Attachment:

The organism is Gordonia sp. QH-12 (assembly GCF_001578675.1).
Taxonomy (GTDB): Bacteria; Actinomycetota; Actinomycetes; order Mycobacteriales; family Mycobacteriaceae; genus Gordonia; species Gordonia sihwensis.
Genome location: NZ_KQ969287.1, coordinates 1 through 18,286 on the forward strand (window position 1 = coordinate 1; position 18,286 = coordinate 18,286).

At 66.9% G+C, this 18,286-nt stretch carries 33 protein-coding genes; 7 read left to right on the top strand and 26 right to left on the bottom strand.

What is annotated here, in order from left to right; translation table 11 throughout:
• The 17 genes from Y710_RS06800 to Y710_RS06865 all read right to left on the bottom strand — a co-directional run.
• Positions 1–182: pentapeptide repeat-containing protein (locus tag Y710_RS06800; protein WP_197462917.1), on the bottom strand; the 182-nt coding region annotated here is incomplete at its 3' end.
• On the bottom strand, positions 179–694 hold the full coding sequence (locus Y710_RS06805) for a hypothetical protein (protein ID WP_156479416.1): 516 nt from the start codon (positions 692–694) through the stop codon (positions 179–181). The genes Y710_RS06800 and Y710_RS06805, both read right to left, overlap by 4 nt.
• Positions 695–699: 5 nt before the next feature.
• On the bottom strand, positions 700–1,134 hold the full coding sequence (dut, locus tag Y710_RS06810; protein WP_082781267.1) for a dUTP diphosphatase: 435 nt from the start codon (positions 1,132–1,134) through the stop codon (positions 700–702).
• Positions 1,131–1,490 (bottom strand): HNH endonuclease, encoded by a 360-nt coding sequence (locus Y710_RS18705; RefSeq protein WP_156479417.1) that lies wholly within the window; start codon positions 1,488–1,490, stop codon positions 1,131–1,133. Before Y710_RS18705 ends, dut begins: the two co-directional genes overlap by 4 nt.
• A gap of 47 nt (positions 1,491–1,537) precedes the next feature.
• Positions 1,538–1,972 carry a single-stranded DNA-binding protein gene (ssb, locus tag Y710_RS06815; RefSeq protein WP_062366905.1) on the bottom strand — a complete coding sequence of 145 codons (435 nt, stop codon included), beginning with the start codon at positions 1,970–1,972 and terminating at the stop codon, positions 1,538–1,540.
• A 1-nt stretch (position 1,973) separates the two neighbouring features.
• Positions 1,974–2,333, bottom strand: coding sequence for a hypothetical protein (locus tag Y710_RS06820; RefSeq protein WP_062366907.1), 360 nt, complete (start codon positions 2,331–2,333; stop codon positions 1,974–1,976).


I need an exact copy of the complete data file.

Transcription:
The organism is Gordonia sp. QH-12 (assembly GCF_001578675.1).
Taxonomy (GTDB): Bacteria; Actinomycetota; Actinomycetes; order Mycobacteriales; family Mycobacteriaceae; genus Gordonia; species Gordonia sihwensis.
Genome location: NZ_KQ969287.1, coordinates 1 through 18,286 on the forward strand (window position 1 = coordinate 1; position 18,286 = coordinate 18,286).

At 66.9% G+C, this 18,286-nt stretch carries 33 protein-coding genes; 7 read left to right on the top strand and 26 right to left on the bottom strand.

What is annotated here, in order from left to right; translation table 11 throughout:
• The 17 genes from Y710_RS06800 to Y710_RS06865 all read right to left on the bottom strand — a co-directional run.
• Positions 1–182: pentapeptide repeat-containing protein (locus tag Y710_RS06800; protein WP_197462917.1), on the bottom strand; the 182-nt coding region annotated here is incomplete at its 3' end.
• On the bottom strand, positions 179–694 hold the full coding sequence (locus Y710_RS06805) for a hypothetical protein (protein ID WP_156479416.1): 516 nt from the start codon (positions 692–694) through the stop codon (positions 179–181). The genes Y710_RS06800 and Y710_RS06805, both read right to left, overlap by 4 nt.
• Positions 695–699: 5 nt before the next feature.
• On the bottom strand, positions 700–1,134 hold the full coding sequence (dut, locus tag Y710_RS06810; protein WP_082781267.1) for a dUTP diphosphatase: 435 nt from the start codon (positions 1,132–1,134) through the stop codon (positions 700–702).
• Positions 1,131–1,490 (bottom strand): HNH endonuclease, encoded by a 360-nt coding sequence (locus Y710_RS18705; RefSeq protein WP_156479417.1) that lies wholly within the window; start codon positions 1,488–1,490, stop codon positions 1,131–1,133. Before Y710_RS18705 ends, dut begins: the two co-directional genes overlap by 4 nt.
• A gap of 47 nt (positions 1,491–1,537) precedes the next feature.
• Positions 1,538–1,972 carry a single-stranded DNA-binding protein gene (ssb, locus tag Y710_RS06815; RefSeq protein WP_062366905.1) on the bottom strand — a complete coding sequence of 145 codons (435 nt, stop codon included), beginning with the start codon at positions 1,970–1,972 and terminating at the stop codon, positions 1,538–1,540.
• A 1-nt stretch (position 1,973) separates the two neighbouring features.
• Positions 1,974–2,333, bottom strand: coding sequence for a hypothetical protein (locus tag Y710_RS06820; RefSeq protein WP_062366907.1), 360 nt, complete (start codon positions 2,331–2,333; stop codon positions 1,974–1,976).